Passing the Time...
In between weekend posts, I would like to refer readers to some of the other great baseball blogs and sports websites out there. There are numerous well-known and well-written blogs that should become a part of your daily reads. There are also a handful of sites that may be under the radar screen but should be worthy of your attention.
My son, Joe Lederer, and his best friend, John Kumpart, are the co-authors of Soapbox Sports, a fun and sometimes irreverent look at the world of sports. If you like editorials, opinions, point/counterpoint discussions, and top ten lists, then this website is right up your alley. Speaking of the latter, Joe and John have ranked their top ten sports movies of all time. Check these lists out and tell them what you think.
In the meantime, here are my top ten BASEBALL movies of all time:
1. Field of Dreams (1989). An adaptation of W.P. Kinsella's fantasy novel, Shoeless Joe. Starring Kevin Costner, James Earl Jones, and Burt Lancaster. "If you build it, he will come." It's not so much a baseball movie as it is a story about pursuing your dreams, no matter the cost--literally and figuratively. "The one constant through all the years has been baseball...It reminds us of all that once was good, and what could be again." Poignant scene of son (Costner) and father (Dwier Brown) playing a game of catch at the end. One of the few movies that gets better with each viewing.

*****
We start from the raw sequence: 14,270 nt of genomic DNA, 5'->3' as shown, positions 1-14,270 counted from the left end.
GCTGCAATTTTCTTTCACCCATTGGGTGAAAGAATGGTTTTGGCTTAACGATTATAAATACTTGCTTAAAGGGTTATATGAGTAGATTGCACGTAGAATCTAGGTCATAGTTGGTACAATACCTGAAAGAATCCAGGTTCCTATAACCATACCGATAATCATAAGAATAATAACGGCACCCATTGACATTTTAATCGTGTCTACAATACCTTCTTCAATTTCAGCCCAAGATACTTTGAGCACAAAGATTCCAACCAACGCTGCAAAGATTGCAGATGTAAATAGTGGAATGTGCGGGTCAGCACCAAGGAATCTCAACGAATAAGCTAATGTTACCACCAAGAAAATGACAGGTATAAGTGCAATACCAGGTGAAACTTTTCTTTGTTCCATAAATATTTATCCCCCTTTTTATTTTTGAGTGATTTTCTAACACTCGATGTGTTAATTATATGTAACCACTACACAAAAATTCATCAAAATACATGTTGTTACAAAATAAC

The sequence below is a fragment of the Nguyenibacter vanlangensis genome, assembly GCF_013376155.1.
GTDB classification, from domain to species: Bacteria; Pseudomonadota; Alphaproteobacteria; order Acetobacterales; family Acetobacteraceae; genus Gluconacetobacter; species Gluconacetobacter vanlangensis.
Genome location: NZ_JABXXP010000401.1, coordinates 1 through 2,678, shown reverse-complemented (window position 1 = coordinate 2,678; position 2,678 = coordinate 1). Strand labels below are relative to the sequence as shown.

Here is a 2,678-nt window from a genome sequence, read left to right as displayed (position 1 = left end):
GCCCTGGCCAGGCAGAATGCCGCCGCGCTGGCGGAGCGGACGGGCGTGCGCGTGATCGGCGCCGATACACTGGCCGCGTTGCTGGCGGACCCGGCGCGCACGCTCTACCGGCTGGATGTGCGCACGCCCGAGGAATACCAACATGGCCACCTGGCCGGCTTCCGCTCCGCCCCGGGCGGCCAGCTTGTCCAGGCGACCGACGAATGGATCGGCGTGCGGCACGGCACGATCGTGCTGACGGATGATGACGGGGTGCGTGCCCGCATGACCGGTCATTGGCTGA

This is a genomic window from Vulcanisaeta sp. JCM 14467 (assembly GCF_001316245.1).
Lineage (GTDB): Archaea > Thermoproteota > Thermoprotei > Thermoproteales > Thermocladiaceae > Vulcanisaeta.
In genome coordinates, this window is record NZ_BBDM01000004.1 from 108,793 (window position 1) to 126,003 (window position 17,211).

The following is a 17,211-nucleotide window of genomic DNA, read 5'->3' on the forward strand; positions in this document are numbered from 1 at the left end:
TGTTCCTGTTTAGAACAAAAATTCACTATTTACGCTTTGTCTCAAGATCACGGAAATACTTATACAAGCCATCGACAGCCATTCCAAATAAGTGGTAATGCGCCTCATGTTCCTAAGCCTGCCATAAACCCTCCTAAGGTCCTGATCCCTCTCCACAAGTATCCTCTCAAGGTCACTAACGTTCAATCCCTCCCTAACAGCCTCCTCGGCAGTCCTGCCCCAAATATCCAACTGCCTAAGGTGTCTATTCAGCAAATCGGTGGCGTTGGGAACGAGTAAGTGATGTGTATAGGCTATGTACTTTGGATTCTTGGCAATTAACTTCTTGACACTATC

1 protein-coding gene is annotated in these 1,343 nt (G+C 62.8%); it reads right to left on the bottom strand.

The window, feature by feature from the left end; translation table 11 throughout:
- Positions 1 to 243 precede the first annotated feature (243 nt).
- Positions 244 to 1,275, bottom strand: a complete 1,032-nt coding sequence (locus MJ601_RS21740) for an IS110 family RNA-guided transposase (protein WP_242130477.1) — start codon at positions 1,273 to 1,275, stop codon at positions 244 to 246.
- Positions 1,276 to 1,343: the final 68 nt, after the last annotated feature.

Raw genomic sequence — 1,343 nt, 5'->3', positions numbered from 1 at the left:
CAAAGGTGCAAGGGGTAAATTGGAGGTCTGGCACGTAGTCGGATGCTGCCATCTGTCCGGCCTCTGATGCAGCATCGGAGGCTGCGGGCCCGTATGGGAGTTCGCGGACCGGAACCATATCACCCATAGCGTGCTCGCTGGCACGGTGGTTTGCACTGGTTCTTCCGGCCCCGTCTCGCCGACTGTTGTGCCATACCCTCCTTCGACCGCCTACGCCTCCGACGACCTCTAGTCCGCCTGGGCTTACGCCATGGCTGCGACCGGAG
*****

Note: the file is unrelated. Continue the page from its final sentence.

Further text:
2. The Pride of the Yankees (1942). The Lou Gehrig Story. Starring Gary Cooper, Teresa Wright, and Walter Brennan. Cameo roles by Babe Ruth, Joe McCarthy, Bill Dickey, Bob Muesel, and Mark Koenig. The movie was nominated for Best Picture and Wright for Best Actress. "Today, I consider myself the luckiest man on the face of the Earth. I might have been given a bad break, but I've got an awful lot to live for." A must own DVD for any Gehrig fan or sentimental baseball enthusiast.
3. Bang the Drum Slowly (1973). Baseball's version of "Brian's Song". Starring Michael Moriarty and Robert DeNiro. OK, I'm a sucker for tear jerkers. Moriarty plays the star pitcher, Henry Wiggen, and DeNiro (in his first starring role) plays the simple-minded rookie catcher, Bruce Pearson, stricken with Hodgkin's Disease. "Everybody would be nice to you if they knew you were dying." A pre-cursor to the great baseball movies of the 1980s and 1990s.
4. Bull Durham (1988). Starring Kevin Costner, Tim Robbins, and Susan Sarandon. Written and directed by Ron Shelton, who spent five years in the minor leagues. An accurate look at the game, both on and off the field. Minor league journeyman catcher Crash Davis (Costner) tutors the hard-living and hard-throwing Nuke LaLoosh (Robbins), while attempting to court groupie Annie Savoy (Sarandon). "I believe in long, slow, deep, soft, wet kisses that last three days." Fun and entertaining.